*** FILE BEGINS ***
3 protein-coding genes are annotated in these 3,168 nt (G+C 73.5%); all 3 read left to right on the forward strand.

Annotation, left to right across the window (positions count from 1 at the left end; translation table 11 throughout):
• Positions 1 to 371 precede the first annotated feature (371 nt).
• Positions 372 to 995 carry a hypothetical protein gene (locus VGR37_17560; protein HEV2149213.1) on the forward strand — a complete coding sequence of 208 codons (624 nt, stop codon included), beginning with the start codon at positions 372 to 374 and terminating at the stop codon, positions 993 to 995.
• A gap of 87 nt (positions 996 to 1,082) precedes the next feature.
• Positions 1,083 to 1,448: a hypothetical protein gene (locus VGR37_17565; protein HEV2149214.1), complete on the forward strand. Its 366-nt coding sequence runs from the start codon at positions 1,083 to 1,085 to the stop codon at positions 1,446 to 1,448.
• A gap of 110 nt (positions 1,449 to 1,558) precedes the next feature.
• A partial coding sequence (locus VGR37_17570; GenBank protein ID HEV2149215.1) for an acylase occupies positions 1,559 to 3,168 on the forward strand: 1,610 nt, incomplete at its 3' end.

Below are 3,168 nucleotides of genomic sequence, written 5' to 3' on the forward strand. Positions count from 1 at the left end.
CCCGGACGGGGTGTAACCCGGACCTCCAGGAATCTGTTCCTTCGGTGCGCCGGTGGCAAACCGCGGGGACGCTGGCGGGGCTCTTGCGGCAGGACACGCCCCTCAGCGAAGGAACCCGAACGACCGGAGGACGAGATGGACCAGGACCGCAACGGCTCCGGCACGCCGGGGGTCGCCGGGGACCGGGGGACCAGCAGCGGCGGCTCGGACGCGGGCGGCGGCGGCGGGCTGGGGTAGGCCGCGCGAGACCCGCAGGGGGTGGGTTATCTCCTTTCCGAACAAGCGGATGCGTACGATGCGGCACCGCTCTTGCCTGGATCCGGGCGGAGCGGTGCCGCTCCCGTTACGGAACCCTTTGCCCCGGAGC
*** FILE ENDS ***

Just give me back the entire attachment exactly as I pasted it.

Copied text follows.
3 protein-coding genes are annotated in these 3,168 nt (G+C 73.5%); all 3 read left to right on the forward strand.

Annotation, left to right across the window (positions count from 1 at the left end; translation table 11 throughout):
• Positions 1 to 371 precede the first annotated feature (371 nt).
• Positions 372 to 995 carry a hypothetical protein gene (locus VGR37_17560; protein HEV2149213.1) on the forward strand — a complete coding sequence of 208 codons (624 nt, stop codon included), beginning with the start codon at positions 372 to 374 and terminating at the stop codon, positions 993 to 995.
• A gap of 87 nt (positions 996 to 1,082) precedes the next feature.
• Positions 1,083 to 1,448: a hypothetical protein gene (locus VGR37_17565; protein HEV2149214.1), complete on the forward strand. Its 366-nt coding sequence runs from the start codon at positions 1,083 to 1,085 to the stop codon at positions 1,446 to 1,448.
• A gap of 110 nt (positions 1,449 to 1,558) precedes the next feature.
• A partial coding sequence (locus VGR37_17570; GenBank protein ID HEV2149215.1) for an acylase occupies positions 1,559 to 3,168 on the forward strand: 1,610 nt, incomplete at its 3' end.

Below are 3,168 nucleotides of genomic sequence, written 5' to 3' on the forward strand. Positions count from 1 at the left end.
CCCGGACGGGGTGTAACCCGGACCTCCAGGAATCTGTTCCTTCGGTGCGCCGGTGGCAAACCGCGGGGACGCTGGCGGGGCTCTTGCGGCAGGACACGCCCCTCAGCGAAGGAACCCGAACGACCGGAGGACGAGATGGACCAGGACCGCAACGGCTCCGGCACGCCGGGGGTCGCCGGGGACCGGGGGACCAGCAGCGGCGGCTCGGACGCGGGCGGCGGCGGCGGGCTGGGGTAGGCCGCGCGAGACCCGCAGGGGGTGGGTTATCTCCTTTCCGAACAAGCGGATGCGTACGATGCGGCACCGCTCTTGCCTGGATCCGGGCGGAGCGGTGCCGCTCCCGTTACGGAACCCTTTGCCCCGGAGC